Small Chihuahua Grabbed by Red Tail Hawk in a Central SF Park

I wasn’t there, but a friend told me that about two weeks ago, in one of the small lawn parks in the city of San Francisco, a Red-Tail Hawk swooped down low, grabbed a small chihuahua, and took off with it. The dog was the color and size of a large gopher I was told. The park was full of dogs and people, prime walking time at 8:30 in the morning. The owner screamed in horror, and the rest of the folks looked on in amazement and disbelief. Nothing could be done.

This story is a repeat of one published by Out walking the dog. Her story is excellent, and I have her permission to republish here:

City Hawk Snatches Chihuahua?

Scroll down to see the final image …

Hawk stares at dead rat dinner

Hawk stares at dead rat dinner

In February, I watched a red-tailed hawk eat a rat in the bare branches of a tree in Riverside Park.

A man stopped to watch with me.  A few minutes later, a woman walking a small dog asked what we were looking at.  When I told her, she said, “I used to think the city’s hawks were magnificent. Now if I had a gun, I would shoot them.”

“Why?” I asked, startled by her ferocity.

She told us a story:  One clear summer day, as she walked in the park, she saw a group of picnickers happily barbecuing and enjoying life up near 125th Street.  Suddenly a red-tailed hawk swooped low, picked up a tiny chihuahua in its talons, and soared north along the river, as the bereft owner wailed.

“It was amazing how far you could see him flying,”  she said, “with the pink leash dangling behind.”

Since then, she hates hawks.

I think I understand.  I’d certainly be devastated – and possibly unforgiving – if a predator ate my beloved dog (it would have to be some kind of prehistorically large pterosaur to choke down Esau).  But as a fellow hawk watcher said, “It’s a wild animal. It doesn’t share our morals. That’s the way it is.”

He’s right, of course, except that we don’t share our morals, either.  We declare some animals all right to eat and others off limits.  There’s no natural law to this; it’s a cultural thing (some cultures eat horses and dogs; we don’t) and an individual choice.

Some pigs, for example, are pets, and some pigs are meat

Surely it’s a bit much to expect wild creatures to distinguish pets from prey, when the distinction is essentially arbitrary.

Saint John's nest rests on the shoulders of a suffering saint. Photo by rbs, Bloomingdale Village blog

Saint John’s nest rests on the shoulders of a suffering saint. Photo by rbs, Bloomingdale Village blog

If this story is true (and even if it isn’t), it brings up the fascinating issue of human-wildlife conflict in urban centers.  New York City’s raptor population, once virtually nonexistent, is growing larger.  Eggs have just hatched in the Riverside Park nest as well as in the peregrine nest down on Water Street.  We’re waiting to hear about the picturesque nest at Saint John the Divine.

And any day now, the numerous other hawk and falcon nests all over the five boroughs will be home to eyasses.

Life is tough for young city hawks, and the majority will not survive to adulthood.  Rat poison, cars and disease will take a toll. But each year, enough babies survive to expand the numbers of predatory fliers in the skies over New York City.  They’ll be soaring over the streets and parks, looking for meals, and tiny dogs and cats look at least as tasty as any rat, squirrel or pigeon.  Like our suburban neighbors who are losing pets to coyotes, this story offers a reminder that we may need to adjust our behavior to accommodate the return of the wild.  So if you love your cats, better to keep them inside where they can be neither prey nor predator (songbirds will thank you).  And if you love your tiny dogs, keep them leashed and under your watchful eye, at least when strolling in Riverside Park.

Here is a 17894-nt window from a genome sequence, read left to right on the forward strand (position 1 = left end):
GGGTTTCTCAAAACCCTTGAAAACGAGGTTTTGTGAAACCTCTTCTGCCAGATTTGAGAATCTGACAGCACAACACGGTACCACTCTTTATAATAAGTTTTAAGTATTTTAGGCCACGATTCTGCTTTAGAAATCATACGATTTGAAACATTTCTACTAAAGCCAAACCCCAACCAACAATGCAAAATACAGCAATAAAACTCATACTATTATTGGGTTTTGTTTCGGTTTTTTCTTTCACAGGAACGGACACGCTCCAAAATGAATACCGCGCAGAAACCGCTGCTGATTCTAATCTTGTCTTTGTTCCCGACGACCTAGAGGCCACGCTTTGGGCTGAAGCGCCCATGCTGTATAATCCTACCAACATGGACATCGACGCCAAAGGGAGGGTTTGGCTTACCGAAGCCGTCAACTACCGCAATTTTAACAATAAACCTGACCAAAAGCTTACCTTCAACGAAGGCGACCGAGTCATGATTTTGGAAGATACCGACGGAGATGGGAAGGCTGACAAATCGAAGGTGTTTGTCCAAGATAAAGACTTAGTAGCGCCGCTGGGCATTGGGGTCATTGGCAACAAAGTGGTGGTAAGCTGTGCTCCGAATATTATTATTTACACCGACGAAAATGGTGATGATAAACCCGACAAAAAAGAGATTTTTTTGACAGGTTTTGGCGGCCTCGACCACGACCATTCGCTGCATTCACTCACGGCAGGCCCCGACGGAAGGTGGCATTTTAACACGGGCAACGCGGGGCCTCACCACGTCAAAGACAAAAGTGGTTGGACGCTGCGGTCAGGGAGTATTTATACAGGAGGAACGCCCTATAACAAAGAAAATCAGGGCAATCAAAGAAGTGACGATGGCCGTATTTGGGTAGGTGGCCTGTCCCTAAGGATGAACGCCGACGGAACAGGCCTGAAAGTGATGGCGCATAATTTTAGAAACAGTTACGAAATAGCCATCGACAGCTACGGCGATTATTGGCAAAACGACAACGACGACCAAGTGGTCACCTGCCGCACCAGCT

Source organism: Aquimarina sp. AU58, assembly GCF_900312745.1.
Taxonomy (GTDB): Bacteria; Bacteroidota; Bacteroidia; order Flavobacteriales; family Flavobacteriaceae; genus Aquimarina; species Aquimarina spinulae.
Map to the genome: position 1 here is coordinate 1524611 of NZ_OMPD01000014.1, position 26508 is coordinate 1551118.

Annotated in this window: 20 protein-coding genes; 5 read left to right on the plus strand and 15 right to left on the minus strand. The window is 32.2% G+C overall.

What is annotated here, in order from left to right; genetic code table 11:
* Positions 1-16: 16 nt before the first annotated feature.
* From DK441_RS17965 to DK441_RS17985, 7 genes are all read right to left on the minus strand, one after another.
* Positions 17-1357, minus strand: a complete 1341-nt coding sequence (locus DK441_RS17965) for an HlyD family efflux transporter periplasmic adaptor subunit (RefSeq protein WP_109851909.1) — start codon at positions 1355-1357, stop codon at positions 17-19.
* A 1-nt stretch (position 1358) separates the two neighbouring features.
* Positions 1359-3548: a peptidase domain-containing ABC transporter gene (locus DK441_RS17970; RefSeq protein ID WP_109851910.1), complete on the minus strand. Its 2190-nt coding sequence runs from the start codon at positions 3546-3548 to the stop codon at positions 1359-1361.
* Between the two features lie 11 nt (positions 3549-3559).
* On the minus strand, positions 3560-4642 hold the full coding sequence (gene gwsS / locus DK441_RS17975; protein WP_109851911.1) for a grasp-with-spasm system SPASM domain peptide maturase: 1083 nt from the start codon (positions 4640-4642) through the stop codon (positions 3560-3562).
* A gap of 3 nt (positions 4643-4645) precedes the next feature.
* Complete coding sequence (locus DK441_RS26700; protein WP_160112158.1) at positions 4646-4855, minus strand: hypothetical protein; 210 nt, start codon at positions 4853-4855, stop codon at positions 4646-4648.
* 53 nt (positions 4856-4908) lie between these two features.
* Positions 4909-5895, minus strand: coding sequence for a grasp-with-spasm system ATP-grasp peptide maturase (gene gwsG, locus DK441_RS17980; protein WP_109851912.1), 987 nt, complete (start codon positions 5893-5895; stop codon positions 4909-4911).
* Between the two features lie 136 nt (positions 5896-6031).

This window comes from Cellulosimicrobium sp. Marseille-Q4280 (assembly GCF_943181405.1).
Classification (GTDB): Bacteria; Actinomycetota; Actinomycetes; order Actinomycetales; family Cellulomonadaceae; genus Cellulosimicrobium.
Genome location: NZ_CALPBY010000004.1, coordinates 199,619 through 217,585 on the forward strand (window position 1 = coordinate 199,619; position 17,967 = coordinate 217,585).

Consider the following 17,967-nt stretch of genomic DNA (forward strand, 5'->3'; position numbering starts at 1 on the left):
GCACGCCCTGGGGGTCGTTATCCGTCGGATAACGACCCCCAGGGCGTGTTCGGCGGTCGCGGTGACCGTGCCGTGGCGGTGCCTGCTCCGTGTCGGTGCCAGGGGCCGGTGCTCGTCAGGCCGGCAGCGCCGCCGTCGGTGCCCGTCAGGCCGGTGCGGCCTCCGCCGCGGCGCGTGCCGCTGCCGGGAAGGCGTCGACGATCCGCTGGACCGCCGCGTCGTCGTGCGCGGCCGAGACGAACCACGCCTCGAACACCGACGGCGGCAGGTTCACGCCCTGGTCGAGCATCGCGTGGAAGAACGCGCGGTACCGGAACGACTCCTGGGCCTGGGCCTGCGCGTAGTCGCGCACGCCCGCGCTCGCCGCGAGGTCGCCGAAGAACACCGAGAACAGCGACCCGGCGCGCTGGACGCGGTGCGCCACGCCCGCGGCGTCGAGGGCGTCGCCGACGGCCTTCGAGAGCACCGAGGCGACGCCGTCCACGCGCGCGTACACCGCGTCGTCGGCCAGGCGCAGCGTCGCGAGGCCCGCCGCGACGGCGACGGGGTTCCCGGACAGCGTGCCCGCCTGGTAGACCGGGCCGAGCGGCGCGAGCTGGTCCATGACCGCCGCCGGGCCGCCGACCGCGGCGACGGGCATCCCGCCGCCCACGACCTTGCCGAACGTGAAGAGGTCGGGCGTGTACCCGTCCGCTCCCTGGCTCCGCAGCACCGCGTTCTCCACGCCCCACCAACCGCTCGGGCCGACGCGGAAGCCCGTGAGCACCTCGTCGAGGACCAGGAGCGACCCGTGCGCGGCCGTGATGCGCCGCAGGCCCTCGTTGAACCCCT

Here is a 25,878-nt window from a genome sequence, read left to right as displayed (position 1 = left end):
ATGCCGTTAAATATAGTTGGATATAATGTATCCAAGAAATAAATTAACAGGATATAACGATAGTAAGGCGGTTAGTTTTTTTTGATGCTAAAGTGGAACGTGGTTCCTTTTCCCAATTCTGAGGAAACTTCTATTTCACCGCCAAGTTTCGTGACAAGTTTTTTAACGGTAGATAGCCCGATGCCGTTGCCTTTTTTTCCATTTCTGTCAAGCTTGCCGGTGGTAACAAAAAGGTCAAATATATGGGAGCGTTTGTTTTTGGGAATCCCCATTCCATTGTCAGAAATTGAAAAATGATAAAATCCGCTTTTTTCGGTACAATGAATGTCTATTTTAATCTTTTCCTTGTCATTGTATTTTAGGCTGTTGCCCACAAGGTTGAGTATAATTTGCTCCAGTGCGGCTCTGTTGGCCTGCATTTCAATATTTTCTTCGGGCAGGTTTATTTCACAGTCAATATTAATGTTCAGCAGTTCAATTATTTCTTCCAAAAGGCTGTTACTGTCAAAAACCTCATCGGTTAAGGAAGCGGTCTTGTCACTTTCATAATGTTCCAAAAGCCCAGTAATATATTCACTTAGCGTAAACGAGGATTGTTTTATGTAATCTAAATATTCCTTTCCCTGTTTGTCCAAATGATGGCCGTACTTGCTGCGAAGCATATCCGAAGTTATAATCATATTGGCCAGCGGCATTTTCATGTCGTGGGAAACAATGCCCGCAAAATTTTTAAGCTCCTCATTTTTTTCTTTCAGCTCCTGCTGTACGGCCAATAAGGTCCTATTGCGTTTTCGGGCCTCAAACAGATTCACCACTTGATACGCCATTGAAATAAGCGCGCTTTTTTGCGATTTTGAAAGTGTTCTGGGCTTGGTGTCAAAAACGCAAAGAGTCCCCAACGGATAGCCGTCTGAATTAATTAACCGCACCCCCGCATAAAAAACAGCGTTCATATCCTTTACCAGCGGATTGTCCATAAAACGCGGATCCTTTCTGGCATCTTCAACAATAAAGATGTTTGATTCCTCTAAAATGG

I couldn’t shake the image of the hawk carrying off the poor little dog with the pink leash, so I asked my friend,  Charlotte Hildebrand, to paint an illustration for me.  And she did. This painting arrived with today’s mail.  Thank you, Charlotte.

Painting by Charlotte Hildebrant

Painting by Charlotte Hildebrant from the book: “Still the Same Hawk, Reflections on Nature and New York”, published by Fordham University Press, 2013

1 Comment (+add yours?)

  1. Charles Wood
    Nov 22, 2013 @ 08:51:38

    My sister, who lives in rural France, was talking to a friend in her yard while a chicken, perhaps slated for that night’s dinner, milled around at their feet. Suddenly a hawk swooped in and flew off with that chicken as the surprised humans watched. My sister couldn’t have imagined that she might have been better served had she thought about guarding ‘her’ chicken. As it turned out the hawk, in a manner of speaking, served itself.

    Over time I’ve tried to adjust my comportment while I take my walks. I’ve learned to try and keep my eyes open for the unexpected even though my walks are largely through parks. I used to pay less attention to my surroundings as I walked. Once, as I was walking while lost in thought, I sensed something unusual about my leashed dog at my side. I turned to look down at him and found he was walking along beside me with a big black snake writhing in his mouth. For me though, my habit of not watching for things is a hard one to break.

    Reply

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